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Thu Dec 27, 2012, 02:37 AM

 

US second-to-last of 22 countries in percent of workers who own their own businesses

Where the independent pharmacist counted pills, we see a CVS employee. Where family livestock farms dotted the landscape, we see immense operations run by Smithfield and Tyson... Where our community bank stood, we see Bank of America. Where the local grocer marketed local fruit, we see Wal-Mart. Where the local general-merchandise store stacked jeans, we see, well, Wal-Mart again. It's not only mom-and-pop operations that are vanishing. It's also smaller advertising agencies, law firms and medical offices. It's happening, too, in the pharmaceutical and software industries, which only a decade ago displayed vibrant competition among upstart ventures.

One recent study, based on data compiled by the Organization for Economic Cooperation and Development, placed the United States second to last out of 22 rich nations in the percentage of workers who run their own businesses. Only Luxembourg ranked lower.

The American small business is increasingly becoming an American myth: Self-employment in nonfarm businesses has fallen by nearly half over the past 50 years...

Yet specific political moves and decisions in Washington over the past several decades have made it much easier for the people who control large-scale corporations to displace small proprietors... One of the most important was a radical change in 1981 in the enforcement of U.S. antitrust laws. Until then, small entrepreneurs were protected by a legal framework created during the Second New Deal, which began in 1935.

Many histories of the era focus on the FDR administration's initial decision to all but suspend antitrust laws. But after the Supreme Court declared the National Industrial Recovery Act unconstitutional, the administration (along with numerous populist allies in Congress) reversed course and adopted a very aggressive competition policy designed to protect citizens against excessive corporate concentration... Instead of protecting competitive markets, Reagan officials said they would use anti-monopoly laws to promote "consumer welfare," which they defined largely as lower prices. It no longer mattered how much power was consolidated, as long as the consolidation appeared to result in the delivery of less-expensive goods...

http://www.washingtonpost.com/wp-dyn/content/article/2010/02/19/AR2010021902043.html

Travel in europe & asia made me aware that the reason those countries had a more vibrant small business community (& thus, most interesting big cities) was very often that they had a political/legal structure specifically designed to protect them.

The US, otoh, increasingly resembles a corporate monoculture, a kind of desert.

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Reply US second-to-last of 22 countries in percent of workers who own their own businesses (Original post)
HiPointDem Dec 2012 OP
uponit7771 Dec 2012 #1
Whovian Dec 2012 #2
moondust Dec 2012 #3
ErikJ Dec 2012 #4
HiPointDem Dec 2012 #5
exboyfil Dec 2012 #9
HiPointDem Dec 2012 #10
exboyfil Dec 2012 #13
HiPointDem Dec 2012 #14
JDPriestly Dec 2012 #6
HiPointDem Dec 2012 #11
Nay Dec 2012 #17
JDPriestly Dec 2012 #25
world wide wally Dec 2012 #7
patrice Dec 2012 #8
Douglas Carpenter Dec 2012 #12
Egalitarian Thug Dec 2012 #15
Quantess Dec 2012 #16
Heywood J Dec 2012 #18
LineNew Reply ^
Wilms Dec 2012 #19
kenny blankenship Dec 2012 #20
HiPointDem Dec 2012 #21
CTyankee Dec 2012 #22
HiPointDem Dec 2012 #23
CTyankee Dec 2012 #24

Response to HiPointDem (Original post)

Thu Dec 27, 2012, 02:39 AM

1. one big reason is healthcare cost, I pray that this the run pool will help

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Response to HiPointDem (Original post)

Thu Dec 27, 2012, 02:41 AM

2. K&R

 

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Response to HiPointDem (Original post)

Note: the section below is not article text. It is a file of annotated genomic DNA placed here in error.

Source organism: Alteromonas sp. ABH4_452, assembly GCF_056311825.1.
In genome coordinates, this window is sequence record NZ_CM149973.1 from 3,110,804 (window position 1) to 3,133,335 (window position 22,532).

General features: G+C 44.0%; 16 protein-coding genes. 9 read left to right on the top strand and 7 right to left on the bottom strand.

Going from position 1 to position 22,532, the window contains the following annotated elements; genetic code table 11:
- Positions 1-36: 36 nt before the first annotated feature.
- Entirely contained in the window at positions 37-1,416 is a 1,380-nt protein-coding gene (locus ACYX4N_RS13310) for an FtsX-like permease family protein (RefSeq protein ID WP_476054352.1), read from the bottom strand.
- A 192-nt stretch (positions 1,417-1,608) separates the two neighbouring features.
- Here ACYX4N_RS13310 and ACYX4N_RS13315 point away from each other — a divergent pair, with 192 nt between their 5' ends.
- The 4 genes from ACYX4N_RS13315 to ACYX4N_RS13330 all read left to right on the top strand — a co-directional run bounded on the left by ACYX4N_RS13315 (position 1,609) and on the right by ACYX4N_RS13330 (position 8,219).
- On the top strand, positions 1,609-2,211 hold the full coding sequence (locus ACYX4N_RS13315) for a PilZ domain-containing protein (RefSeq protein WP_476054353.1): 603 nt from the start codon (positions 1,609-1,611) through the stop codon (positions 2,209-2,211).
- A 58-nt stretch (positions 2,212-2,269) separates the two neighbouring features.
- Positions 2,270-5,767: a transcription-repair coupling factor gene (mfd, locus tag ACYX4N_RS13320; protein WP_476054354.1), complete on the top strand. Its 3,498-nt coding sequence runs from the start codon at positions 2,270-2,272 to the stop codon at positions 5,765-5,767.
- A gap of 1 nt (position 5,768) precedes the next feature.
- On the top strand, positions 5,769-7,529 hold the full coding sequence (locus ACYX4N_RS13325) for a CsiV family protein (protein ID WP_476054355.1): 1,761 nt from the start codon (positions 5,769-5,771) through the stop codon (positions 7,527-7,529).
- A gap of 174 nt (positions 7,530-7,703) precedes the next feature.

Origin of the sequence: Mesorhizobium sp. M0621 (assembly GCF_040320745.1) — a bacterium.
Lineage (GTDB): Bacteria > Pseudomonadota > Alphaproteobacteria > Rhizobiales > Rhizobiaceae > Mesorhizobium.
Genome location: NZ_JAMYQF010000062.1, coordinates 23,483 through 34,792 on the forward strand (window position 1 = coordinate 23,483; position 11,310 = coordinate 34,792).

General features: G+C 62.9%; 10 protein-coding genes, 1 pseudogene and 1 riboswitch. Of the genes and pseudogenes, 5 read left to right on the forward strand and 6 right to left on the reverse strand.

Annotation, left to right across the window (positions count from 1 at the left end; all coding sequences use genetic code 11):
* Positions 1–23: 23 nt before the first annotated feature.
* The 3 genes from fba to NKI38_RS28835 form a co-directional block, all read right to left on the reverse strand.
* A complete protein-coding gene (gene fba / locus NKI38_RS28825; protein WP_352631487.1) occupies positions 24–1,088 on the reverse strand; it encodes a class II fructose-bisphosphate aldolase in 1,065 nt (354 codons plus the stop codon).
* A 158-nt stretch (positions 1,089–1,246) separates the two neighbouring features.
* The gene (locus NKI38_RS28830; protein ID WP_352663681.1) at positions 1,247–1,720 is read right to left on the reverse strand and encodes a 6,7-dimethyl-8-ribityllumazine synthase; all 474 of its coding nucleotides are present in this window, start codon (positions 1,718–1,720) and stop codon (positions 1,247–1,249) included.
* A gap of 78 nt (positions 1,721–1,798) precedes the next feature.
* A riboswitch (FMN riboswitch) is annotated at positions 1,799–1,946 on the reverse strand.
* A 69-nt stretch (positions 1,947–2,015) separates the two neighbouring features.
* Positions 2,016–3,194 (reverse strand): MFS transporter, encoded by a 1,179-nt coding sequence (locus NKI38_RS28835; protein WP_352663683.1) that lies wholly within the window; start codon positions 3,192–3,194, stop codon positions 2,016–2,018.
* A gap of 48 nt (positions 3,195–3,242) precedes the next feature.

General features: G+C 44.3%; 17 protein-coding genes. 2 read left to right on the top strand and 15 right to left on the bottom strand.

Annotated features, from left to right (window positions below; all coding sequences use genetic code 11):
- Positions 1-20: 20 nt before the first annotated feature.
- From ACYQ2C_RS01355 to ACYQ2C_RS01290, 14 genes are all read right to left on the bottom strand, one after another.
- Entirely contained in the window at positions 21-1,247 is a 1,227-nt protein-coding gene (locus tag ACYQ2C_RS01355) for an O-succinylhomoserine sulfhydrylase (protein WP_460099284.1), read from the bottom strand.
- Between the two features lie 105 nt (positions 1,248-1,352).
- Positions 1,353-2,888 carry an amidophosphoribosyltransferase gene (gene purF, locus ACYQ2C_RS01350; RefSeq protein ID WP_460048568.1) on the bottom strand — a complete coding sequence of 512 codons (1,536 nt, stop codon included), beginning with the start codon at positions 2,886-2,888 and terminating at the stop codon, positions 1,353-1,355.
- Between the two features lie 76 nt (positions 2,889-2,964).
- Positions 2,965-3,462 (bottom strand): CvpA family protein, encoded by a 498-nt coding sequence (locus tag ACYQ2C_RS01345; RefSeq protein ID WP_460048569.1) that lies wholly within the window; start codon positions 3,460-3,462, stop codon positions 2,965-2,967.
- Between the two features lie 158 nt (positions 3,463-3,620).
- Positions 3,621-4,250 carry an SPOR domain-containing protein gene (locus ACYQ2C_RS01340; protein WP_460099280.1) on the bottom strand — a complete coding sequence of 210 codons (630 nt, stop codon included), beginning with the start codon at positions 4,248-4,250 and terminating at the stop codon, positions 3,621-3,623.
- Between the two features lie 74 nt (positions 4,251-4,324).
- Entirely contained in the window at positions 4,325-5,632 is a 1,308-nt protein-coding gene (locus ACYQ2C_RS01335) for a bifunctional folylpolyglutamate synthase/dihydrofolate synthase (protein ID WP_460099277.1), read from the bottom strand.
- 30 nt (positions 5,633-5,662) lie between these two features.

Thu Dec 27, 2012, 03:23 AM

3. K/R

And so the U.S. lost much of its charm and countless opportunities for creative self-determination and independence.

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Response to HiPointDem (Original post)

Thu Dec 27, 2012, 03:26 AM

4. Duh!, we're trapped by our employer-based healthcare system.

Most are afraid to quit and try their dream because they might not be able to get health insurance with a pre-existing condition.

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Response to ErikJ (Reply #4)

Thu Dec 27, 2012, 03:36 AM

5. that's one reason, but as the article details, not the most important reason.

 

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Response to HiPointDem (Reply #5)

Thu Dec 27, 2012, 04:03 AM

9. The cited report says that it is healthcare

The report also says that the monopoly condition has led to higher prices. Except for healthcare (which is its own category) I tend to disagree with that assessment.

Canada also has a proportionally low rate as well, and they have universal healthcare. I have to wonder if some of it is cultural (the countries with the highest percentage are clustered around the Mediterranean). The next two are small island nations next to a much larger country. The next two are small countries next to a much larger country.

I am not saying that antitrust enforcement might make a difference, but it is interesting to see the trend in the report.

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Response to exboyfil (Reply #9)

Thu Dec 27, 2012, 04:14 AM

10. Don't know how old you are, but I'm 60 & the infiltration of every available niche by corporations

 

has gotten increasingly obvious through the years & accelerated since 2000.

The fact that canada has universal health care & also a low rate of independent small businesses tends to lend support to the belief that health care isn't the primary reason.

The 'cultural difference' you notice is laws that protect small businesses from corporations in various ways.

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Response to HiPointDem (Reply #10)

Thu Dec 27, 2012, 04:23 AM

13. The weird thing is PIIGS

Those countries classified as weakest after the economic meltdown. Except for New Zealand they are tops for self-employment.

I don't know if there is any link, but I do find it interesting and should be explored as well.

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Response to exboyfil (Reply #13)

Thu Dec 27, 2012, 04:57 AM

14. that *is* an interesting correlation. which could lead to the hypothesis that perhaps those

 

countries are being targeted for not toeing the neo-liberal economic line closely enough and opening their economies wide enough to international corporate capital -- which is the force that destroys the small businesses that make a lot of european & asian streets seem so vibrant, varied and interesting.